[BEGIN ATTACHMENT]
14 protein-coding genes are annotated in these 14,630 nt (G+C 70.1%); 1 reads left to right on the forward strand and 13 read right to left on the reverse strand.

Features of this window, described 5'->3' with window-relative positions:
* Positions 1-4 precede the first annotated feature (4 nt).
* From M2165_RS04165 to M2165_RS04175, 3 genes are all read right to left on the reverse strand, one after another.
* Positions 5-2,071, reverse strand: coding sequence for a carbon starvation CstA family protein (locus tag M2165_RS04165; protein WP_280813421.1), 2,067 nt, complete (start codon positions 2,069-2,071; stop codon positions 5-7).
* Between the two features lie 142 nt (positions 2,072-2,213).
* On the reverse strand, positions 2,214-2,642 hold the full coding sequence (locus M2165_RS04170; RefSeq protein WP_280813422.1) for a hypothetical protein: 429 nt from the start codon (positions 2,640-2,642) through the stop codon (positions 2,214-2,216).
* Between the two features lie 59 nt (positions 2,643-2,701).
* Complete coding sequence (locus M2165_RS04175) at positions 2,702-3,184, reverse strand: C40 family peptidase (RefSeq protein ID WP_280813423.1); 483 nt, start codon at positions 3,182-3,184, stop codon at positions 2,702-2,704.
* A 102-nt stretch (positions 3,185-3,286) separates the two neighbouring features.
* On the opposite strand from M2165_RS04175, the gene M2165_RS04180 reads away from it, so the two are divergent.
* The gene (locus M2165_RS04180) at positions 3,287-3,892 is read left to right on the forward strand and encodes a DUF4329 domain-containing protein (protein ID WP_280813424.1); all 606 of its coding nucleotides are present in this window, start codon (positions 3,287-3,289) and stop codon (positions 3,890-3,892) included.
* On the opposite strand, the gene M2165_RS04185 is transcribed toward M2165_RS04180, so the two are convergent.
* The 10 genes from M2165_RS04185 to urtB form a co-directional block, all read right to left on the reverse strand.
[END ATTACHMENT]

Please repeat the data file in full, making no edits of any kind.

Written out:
14 protein-coding genes are annotated in these 14,630 nt (G+C 70.1%); 1 reads left to right on the forward strand and 13 read right to left on the reverse strand.

Features of this window, described 5'->3' with window-relative positions:
* Positions 1-4 precede the first annotated feature (4 nt).
* From M2165_RS04165 to M2165_RS04175, 3 genes are all read right to left on the reverse strand, one after another.
* Positions 5-2,071, reverse strand: coding sequence for a carbon starvation CstA family protein (locus tag M2165_RS04165; protein WP_280813421.1), 2,067 nt, complete (start codon positions 2,069-2,071; stop codon positions 5-7).
* Between the two features lie 142 nt (positions 2,072-2,213).
* On the reverse strand, positions 2,214-2,642 hold the full coding sequence (locus M2165_RS04170; RefSeq protein WP_280813422.1) for a hypothetical protein: 429 nt from the start codon (positions 2,640-2,642) through the stop codon (positions 2,214-2,216).
* Between the two features lie 59 nt (positions 2,643-2,701).
* Complete coding sequence (locus M2165_RS04175) at positions 2,702-3,184, reverse strand: C40 family peptidase (RefSeq protein ID WP_280813423.1); 483 nt, start codon at positions 3,182-3,184, stop codon at positions 2,702-2,704.
* A 102-nt stretch (positions 3,185-3,286) separates the two neighbouring features.
* On the opposite strand from M2165_RS04175, the gene M2165_RS04180 reads away from it, so the two are divergent.
* The gene (locus M2165_RS04180) at positions 3,287-3,892 is read left to right on the forward strand and encodes a DUF4329 domain-containing protein (protein ID WP_280813424.1); all 606 of its coding nucleotides are present in this window, start codon (positions 3,287-3,289) and stop codon (positions 3,890-3,892) included.
* On the opposite strand, the gene M2165_RS04185 is transcribed toward M2165_RS04180, so the two are convergent.
* The 10 genes from M2165_RS04185 to urtB form a co-directional block, all read right to left on the reverse strand.